Dr W. Jack Rhoden, Bishop Grosseteste University
A debate has been raging amongst historians, politicians, perpetually antagonised opinion writers in the press and Twitter content providers (these categories are not mutually exclusive) about the importance of history and what it means to be honest/proud/ashamed (delete as appropriate) of Britain’s imperial past. This old debate has been reignited by the Black Lives Matter protests and the toppling of the statue of Edward Colston in Bristol.
As someone who teaches several degree-level courses on Britain’s imperial past I find this renewed interest encouraging because it has sparked much intelligent commentary and debate and reminded us of the existence of free, world-class resources for the study of slavery, such as the Slave Voyages website and Legacies of British Slave-ownership. It has also, unfortunately, sparked some less than intelligent and frankly offensive commentary. But this is not a piece about David Starkey.
The debate is a helpful reminder to myself and to my students that the study of history cannot and should not be quarantined (if you’ll pardon the phrase) from the world around us. The debate about the nature and legacy of Britain’s involvement in slave-trading and imperialism is partly, and quite correctly, one about what kind of nation Britain is now and what kind of a nation it should and could become.
The best, most powerful writing that has emerged in the aftermath of the Colston statue toppling has been politically and morally engaged whilst directing readers clearly towards the informative, evidenced-based historical research that underpins it. Notable examples include articles by David Olusoga, Catherine Hall, Tony Burnard, and Madge Dresser.
This is not merely a commitment to professional historical standards: it is fundamental to the politics and morality of the debate around empire. If you are engaged in a discussion of how Edward Colston or Cecil Rhodes or even Winston Churchill should be commemorated and indeed remembered by the nation as a whole, then you are obligated to inform yourself, to understand them and the context of their actions as clearly as possible given the evidence available.
Slavery was never considered to be a ‘normal’ or ‘acceptable’ state of existence, as can be grasped by examining the contemporary horror that accompanied reports of white British people being enslaved by Barbary pirates (see Linda Colley’s book Captives). Cecil Rhodes was not so much a beloved imperial hero as a dangerous ideologue whose adventurism launched Britain into the disastrous Second Boer War. Whilst Churchill was an incredibly complicated figure, who did not separate his liberal political instincts from an imperialist perspective on the world that placed the English-speaking peoples on top of a racially-defined hierarchy of ‘civilisations’. If you cannot (or will not) engage in evidenced and open debate about such things, you are not displaying the respect for ‘history’ that you demand from others.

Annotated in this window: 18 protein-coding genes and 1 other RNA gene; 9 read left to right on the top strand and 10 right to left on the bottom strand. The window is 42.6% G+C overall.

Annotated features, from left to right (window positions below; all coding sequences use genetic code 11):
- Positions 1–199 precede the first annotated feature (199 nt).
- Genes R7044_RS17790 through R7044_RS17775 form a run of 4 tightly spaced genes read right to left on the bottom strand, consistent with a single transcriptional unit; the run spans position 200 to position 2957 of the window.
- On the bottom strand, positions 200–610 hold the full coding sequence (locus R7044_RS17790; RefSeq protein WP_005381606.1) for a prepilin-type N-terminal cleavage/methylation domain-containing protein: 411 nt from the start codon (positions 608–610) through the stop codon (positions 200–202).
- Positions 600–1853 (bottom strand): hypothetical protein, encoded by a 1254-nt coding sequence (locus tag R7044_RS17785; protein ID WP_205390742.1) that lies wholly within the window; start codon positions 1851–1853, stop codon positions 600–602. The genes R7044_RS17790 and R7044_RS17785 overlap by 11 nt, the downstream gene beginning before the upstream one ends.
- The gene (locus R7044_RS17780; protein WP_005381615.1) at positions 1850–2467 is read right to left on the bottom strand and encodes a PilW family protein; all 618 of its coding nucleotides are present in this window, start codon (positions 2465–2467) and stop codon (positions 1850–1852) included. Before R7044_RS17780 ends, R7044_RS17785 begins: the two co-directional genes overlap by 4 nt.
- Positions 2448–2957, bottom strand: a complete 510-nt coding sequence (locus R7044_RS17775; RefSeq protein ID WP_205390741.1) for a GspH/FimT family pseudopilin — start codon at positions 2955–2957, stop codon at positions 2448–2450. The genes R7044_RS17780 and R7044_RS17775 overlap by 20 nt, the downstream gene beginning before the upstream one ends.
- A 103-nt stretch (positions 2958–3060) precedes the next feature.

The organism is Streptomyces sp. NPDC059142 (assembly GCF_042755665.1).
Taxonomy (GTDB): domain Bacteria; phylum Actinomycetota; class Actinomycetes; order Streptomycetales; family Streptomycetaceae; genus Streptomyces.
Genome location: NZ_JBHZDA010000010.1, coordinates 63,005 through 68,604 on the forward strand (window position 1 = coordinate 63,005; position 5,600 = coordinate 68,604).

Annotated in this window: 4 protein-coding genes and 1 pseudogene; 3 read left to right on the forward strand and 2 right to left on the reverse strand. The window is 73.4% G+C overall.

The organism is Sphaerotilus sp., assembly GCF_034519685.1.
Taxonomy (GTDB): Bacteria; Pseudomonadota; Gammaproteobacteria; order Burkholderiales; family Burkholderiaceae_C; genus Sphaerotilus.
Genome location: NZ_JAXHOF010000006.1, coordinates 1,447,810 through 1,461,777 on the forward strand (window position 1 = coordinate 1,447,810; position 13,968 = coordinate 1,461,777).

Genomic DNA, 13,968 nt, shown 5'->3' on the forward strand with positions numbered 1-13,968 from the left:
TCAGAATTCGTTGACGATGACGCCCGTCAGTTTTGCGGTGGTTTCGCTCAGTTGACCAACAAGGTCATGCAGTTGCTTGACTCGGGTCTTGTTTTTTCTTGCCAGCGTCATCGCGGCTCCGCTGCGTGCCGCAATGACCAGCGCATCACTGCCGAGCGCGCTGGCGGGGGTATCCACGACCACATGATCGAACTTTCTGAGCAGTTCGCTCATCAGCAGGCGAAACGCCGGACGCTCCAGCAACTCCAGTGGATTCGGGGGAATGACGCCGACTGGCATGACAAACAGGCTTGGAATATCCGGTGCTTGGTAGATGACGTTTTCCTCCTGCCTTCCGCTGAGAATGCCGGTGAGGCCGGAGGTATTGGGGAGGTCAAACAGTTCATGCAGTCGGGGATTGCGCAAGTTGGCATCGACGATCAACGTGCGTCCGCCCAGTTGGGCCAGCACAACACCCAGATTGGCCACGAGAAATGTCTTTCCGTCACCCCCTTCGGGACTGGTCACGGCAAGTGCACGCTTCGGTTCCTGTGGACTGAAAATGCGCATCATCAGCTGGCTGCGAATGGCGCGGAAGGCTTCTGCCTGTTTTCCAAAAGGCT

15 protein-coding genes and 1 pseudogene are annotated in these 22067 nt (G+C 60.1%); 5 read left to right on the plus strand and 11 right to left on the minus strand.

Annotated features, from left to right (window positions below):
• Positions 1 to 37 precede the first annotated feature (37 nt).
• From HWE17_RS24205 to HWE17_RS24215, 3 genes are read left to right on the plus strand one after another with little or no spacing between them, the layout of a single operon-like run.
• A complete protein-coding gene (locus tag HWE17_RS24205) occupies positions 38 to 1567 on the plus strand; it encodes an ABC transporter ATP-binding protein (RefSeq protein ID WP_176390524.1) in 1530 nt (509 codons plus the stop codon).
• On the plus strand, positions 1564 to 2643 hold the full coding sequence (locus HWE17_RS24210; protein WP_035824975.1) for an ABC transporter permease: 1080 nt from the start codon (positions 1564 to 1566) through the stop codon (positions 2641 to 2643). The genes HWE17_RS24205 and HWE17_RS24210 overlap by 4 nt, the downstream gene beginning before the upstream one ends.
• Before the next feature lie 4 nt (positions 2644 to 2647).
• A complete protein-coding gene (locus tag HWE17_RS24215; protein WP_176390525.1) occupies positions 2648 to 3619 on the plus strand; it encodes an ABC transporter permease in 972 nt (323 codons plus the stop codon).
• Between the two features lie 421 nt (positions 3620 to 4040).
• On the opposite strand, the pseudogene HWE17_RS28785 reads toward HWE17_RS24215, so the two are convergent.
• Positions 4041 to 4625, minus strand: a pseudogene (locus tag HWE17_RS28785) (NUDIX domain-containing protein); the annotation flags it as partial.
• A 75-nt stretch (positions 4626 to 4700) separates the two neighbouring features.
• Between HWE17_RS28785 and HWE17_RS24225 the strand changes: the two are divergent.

Part of the joy of studying history at university is the revelation that we are not studying an object at all. The past is not some undiscovered country waiting to be mapped, parcelled out, labelled and occupied forever. It is liberating to learn that the past is a living thing and all history books are products of their time destined, to be, in turn, debated, revised and forgotten. History is, to borrow from Marc Bloch, ‘an endeavour towards better understanding’ and when approached in this manner, the argument about statues ‘being’ literal history is rendered null and void.
As a historian of nineteenth century France, I am drawn to the example of the Vendôme Column. Built from bronze melted down from cannons captured in the French victory at Austerlitz, this was conceived as a tribute to the glory of Napoleon and his army. Napoleon’s statue was then removed from the top by the monarchy in 1814. A subsequent regime returned a different statue of Napoleon to the summit, before the whole column was torn down by the Paris Commune of 1871. Three years later it was repaired and resurrected as a symbol of national continuity and political conservatism.
Like the Vendôme Column, the statue of Colston is not ‘history’: it is a historical artefact, an object. Its main use to a historian is as physical evidence that a group of people in 1895, amidst heightened economic and military competition between white supremacist empires, saw fit to commemorate a long-dead mass murderer in the name of Bristolian civic identity. When the statue was removed these facts were not erased from history, if anything they became better known. If you are really, truly interested in the historical context that led a select group of people to choose a slave trader as a civic icon then there are a lot of books and even a few degree courses where you can learn all about it.
About the author: W. Jack Rhoden is Programme Leader for UG History at Bishop Grosseteste University, Lincoln. He is a nineteenth-century historian by trade. Interested in all things Napoleon III and the French Second Empire as well as political cartoons and library history!